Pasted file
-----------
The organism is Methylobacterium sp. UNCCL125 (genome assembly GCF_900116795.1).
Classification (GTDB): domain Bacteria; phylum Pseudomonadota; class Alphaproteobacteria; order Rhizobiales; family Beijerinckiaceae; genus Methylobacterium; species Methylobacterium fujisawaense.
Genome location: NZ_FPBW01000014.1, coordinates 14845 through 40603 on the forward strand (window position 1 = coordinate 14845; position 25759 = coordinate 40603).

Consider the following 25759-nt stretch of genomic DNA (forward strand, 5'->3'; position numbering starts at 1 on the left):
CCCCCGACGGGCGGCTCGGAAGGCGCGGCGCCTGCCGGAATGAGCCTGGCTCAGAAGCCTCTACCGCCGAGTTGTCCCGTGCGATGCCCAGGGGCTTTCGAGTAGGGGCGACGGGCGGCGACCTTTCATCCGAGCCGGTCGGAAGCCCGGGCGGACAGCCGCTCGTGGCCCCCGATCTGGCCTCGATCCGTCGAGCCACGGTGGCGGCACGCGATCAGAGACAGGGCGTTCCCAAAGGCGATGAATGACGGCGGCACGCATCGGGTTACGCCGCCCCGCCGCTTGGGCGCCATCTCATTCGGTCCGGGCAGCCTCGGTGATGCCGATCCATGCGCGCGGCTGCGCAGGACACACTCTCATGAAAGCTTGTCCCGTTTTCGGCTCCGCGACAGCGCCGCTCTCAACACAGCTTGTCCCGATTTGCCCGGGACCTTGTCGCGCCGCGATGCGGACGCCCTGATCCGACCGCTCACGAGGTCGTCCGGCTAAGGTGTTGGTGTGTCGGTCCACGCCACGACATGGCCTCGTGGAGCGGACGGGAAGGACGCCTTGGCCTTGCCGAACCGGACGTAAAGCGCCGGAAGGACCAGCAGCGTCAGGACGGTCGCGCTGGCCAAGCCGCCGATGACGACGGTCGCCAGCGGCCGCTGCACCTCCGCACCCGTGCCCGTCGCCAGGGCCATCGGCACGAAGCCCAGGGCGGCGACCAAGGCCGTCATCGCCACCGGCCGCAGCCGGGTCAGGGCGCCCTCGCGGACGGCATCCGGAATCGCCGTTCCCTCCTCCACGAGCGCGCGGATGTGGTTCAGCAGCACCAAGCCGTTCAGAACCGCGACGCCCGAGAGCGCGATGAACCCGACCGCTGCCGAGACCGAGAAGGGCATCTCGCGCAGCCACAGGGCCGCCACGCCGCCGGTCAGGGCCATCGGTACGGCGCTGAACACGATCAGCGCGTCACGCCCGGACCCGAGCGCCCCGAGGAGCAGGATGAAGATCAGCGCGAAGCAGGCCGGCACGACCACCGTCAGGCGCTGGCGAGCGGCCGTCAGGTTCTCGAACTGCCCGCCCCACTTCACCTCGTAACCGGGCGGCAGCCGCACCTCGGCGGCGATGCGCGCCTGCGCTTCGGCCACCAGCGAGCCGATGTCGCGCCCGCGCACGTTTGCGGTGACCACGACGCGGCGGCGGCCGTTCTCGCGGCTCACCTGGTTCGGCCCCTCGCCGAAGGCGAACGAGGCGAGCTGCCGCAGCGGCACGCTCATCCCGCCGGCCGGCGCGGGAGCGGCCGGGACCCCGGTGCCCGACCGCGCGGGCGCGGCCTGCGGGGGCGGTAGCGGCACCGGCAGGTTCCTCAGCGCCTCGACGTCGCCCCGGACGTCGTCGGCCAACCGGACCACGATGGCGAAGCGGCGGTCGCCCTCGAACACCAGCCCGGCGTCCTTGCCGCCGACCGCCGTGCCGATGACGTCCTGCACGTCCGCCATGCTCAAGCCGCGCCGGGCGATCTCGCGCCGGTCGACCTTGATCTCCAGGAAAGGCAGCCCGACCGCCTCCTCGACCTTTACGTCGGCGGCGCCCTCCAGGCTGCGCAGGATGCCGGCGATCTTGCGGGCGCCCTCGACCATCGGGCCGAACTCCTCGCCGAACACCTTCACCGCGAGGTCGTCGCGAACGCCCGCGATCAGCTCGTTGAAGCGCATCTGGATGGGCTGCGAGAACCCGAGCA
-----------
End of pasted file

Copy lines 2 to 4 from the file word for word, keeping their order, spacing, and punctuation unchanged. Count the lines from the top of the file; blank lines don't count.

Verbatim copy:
Classification (GTDB): domain Bacteria; phylum Pseudomonadota; class Alphaproteobacteria; order Rhizobiales; family Beijerinckiaceae; genus Methylobacterium; species Methylobacterium fujisawaense.
Genome location: NZ_FPBW01000014.1, coordinates 14845 through 40603 on the forward strand (window position 1 = coordinate 14845; position 25759 = coordinate 40603).

Consider the following 25759-nt stretch of genomic DNA (forward strand, 5'->3'; position numbering starts at 1 on the left):